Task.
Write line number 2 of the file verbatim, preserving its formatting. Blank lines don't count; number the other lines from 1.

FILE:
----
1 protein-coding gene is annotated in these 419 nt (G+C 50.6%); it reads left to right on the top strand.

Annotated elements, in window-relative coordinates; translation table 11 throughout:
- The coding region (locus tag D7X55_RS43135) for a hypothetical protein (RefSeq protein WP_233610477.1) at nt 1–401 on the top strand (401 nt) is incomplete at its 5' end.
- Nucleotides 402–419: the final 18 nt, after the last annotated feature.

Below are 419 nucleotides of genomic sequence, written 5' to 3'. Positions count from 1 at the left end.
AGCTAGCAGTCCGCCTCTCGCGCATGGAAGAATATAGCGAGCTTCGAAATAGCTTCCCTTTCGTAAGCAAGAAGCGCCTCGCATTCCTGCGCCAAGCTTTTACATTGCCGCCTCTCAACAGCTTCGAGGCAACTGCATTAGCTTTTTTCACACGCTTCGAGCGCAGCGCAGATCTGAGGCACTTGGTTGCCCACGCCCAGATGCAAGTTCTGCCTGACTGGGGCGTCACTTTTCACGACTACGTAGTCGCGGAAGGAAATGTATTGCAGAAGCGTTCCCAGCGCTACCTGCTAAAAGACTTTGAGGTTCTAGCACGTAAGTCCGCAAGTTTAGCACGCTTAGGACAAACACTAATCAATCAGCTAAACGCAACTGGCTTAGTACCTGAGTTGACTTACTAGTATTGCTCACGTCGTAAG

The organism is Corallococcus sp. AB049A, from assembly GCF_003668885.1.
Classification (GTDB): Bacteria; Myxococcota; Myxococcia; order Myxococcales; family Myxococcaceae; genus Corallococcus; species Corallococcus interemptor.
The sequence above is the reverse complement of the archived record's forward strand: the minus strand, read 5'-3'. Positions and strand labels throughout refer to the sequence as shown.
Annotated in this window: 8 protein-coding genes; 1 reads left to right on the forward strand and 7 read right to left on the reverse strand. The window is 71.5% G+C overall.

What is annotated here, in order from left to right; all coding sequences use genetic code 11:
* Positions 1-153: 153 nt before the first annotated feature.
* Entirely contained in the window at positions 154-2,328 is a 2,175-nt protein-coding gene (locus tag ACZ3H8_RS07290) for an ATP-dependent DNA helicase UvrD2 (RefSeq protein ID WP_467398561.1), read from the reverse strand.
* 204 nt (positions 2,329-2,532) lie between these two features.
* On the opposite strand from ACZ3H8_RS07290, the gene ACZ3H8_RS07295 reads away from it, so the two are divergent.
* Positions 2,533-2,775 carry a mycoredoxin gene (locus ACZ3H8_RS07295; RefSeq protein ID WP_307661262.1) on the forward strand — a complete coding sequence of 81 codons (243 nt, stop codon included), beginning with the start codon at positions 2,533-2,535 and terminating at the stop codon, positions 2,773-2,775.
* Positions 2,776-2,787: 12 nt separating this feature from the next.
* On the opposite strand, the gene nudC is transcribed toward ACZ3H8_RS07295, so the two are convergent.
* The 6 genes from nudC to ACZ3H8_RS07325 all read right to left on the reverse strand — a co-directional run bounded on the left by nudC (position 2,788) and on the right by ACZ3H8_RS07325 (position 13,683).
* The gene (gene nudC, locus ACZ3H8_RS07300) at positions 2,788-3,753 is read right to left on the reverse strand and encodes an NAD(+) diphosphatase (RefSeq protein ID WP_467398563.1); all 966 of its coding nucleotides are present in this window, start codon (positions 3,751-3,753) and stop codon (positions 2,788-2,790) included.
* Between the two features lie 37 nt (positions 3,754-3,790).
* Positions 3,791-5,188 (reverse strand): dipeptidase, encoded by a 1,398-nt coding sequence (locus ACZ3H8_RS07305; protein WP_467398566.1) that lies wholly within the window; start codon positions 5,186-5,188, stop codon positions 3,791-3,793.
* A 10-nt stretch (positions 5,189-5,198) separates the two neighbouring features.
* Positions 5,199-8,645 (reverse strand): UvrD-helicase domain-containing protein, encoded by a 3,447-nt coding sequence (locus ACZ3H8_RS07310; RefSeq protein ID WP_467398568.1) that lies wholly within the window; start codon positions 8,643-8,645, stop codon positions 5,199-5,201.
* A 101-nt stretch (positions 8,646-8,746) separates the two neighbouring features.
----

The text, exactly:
Annotated elements, in window-relative coordinates; translation table 11 throughout: